There are a wide range of enhancements available for the Hotwire system. Mark Adams produces the 'Tornado' chips which do a far better job of controlling the fuelling than the standard versions. Fitting larger plenums, inlet manifold and trumpet bases can enhance power output enormously. The system can also be modified to use a larger air flow meter and even higher flow injectors should they be necessary. The Hotwire system can be set to use narrow band Lambda sensors for fuel adjustment below 3000 rpm which can help with fuel economy and idle control, this can equally be disabled with a simple resistor change.

There are of course also a number of concerns! The Hotwire system is renowned for losing idle control... this is usually caused by a failure in the 'stepper motor' that controls an air bypass to the plenum but is also somewhat attributed to ECU faults and sensor faults elsewhere in the system. Whilst this is not usually damaging to the engine it can be very frustrating and difficult to cure. We would strongly recommend that a only seasoned professional attempts the set up of the system! Trying to make adjustments with little knowledge of the system can result in engine damage and large bills!

This system is found in the main on Range Rover P38 vehicles, either 4.0 or 4.6. The GEMS system is not dissimilar to the Hotwire system in many respects but does have some notable differences. Firstly GEMS systems use Distributor-less Ignition (DIS or Coil Pack) rather than a standard distributor. This is a far better system for the delivery of a spark to the plugs and limits failure points by the removal of a distributor, rotor arm and spark delivery cap. Secondly this system is under constant Lambda sensor control. Twin Lambda sensors in the exhaust manifolds control the fuelling across the rev range by reading the air / fuel mixture in the exhaust gasses and adjusting the input fuelling to achieve an ideal burnt emission. This is excellent for maintaining emission control and means that very little adjustment is required in the system when setting up. Unfortunately this does not enhance power output. Generally speaking, a performance engine will run slightly 'richer' than normal at high load and high rpm and GEMS does not allow for this. The result is, when everything is working correctly, a very smooth engine and smooth power delivery but not much 'go' above 3000 rpm, not ideal for a sports car or race vehicle but better for a road going car where performance is not a big issue.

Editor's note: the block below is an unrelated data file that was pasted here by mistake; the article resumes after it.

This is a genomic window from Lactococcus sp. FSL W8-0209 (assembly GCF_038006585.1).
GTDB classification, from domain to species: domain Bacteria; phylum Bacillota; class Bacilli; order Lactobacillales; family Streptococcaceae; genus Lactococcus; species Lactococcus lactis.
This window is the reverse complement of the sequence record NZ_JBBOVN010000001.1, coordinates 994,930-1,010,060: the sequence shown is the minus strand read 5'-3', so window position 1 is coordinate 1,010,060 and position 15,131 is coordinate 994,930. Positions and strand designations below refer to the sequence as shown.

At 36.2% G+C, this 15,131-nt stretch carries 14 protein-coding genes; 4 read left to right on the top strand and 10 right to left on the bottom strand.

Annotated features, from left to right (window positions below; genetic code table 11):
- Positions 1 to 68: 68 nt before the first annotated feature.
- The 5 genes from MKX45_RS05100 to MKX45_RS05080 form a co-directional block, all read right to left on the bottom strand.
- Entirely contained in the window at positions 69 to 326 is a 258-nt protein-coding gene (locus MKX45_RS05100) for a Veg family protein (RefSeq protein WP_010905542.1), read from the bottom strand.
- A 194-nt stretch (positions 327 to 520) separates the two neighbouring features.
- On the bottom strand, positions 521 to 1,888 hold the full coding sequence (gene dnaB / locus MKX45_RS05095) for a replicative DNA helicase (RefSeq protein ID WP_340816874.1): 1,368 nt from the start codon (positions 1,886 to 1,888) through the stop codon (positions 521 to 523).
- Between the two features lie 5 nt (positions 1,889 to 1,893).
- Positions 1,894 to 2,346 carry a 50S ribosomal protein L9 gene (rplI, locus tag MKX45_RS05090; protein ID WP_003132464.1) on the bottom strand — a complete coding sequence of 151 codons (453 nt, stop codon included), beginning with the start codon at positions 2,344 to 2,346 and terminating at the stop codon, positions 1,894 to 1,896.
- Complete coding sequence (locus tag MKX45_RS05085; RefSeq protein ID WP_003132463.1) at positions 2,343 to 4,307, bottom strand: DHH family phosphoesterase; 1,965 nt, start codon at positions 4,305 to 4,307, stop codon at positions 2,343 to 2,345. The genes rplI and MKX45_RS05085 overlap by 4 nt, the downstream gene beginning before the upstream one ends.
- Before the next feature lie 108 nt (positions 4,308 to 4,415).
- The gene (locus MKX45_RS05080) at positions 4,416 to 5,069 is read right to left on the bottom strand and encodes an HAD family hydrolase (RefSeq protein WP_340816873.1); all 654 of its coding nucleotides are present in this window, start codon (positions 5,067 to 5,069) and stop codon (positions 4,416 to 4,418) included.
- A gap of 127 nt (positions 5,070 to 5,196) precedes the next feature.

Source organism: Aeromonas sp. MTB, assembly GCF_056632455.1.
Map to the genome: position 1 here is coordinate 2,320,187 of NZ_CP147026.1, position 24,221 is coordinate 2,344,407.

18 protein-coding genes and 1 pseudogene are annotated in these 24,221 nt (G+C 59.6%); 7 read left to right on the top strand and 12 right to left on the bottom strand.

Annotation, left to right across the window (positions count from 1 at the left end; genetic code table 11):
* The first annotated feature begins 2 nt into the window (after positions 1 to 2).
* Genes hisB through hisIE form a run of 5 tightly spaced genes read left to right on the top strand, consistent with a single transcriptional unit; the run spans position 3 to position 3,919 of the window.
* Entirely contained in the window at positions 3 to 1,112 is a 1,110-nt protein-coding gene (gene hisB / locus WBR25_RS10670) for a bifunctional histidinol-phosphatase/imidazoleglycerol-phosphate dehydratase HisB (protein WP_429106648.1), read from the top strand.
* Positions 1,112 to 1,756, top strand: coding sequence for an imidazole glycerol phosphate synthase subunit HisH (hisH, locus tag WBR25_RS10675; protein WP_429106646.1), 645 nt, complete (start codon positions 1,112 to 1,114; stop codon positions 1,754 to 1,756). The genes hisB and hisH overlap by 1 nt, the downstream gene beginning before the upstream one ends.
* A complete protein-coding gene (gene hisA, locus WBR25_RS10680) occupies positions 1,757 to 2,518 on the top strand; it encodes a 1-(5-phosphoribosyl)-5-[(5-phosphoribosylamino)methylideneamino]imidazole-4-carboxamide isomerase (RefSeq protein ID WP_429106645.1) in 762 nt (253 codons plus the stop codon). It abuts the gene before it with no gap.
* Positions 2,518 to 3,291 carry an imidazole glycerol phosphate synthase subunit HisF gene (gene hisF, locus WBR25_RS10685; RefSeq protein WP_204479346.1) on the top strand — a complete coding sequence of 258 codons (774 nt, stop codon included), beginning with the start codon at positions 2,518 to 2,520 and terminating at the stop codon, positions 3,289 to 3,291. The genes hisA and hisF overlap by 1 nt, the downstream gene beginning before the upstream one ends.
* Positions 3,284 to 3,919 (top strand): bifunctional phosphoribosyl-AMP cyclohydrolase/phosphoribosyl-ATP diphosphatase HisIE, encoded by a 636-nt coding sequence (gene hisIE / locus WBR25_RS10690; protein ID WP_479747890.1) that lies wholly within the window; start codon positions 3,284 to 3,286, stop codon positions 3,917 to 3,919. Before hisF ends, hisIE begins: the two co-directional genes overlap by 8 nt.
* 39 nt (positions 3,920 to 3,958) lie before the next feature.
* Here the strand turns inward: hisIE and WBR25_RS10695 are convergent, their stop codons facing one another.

There are some enhancements to be made. There are chips available which alter the target fuelling and therefore performance but they are never going to be capable of turning a stock road engine into a high performance, fast road car whilst being controlled by their emissions. All in all the GEMS system is very good but does have it's limitations.

I really have no idea why this system has been given the name 'Thor'!! This is the BMW-inspired injection system fitted to very late Range Rovers. It is identifiable by the inlet manifold which replaces the Plenum chamber found on earlier versions and resembles a bunch of bananas! Although the engine management system bears the efficiency and accuracy of the BMW lineage, power output above 3000 rpm is seriously hampered by the inlet manifold arrangement. The engines produce good torque figures and do run well, but power is definitely sacrificed.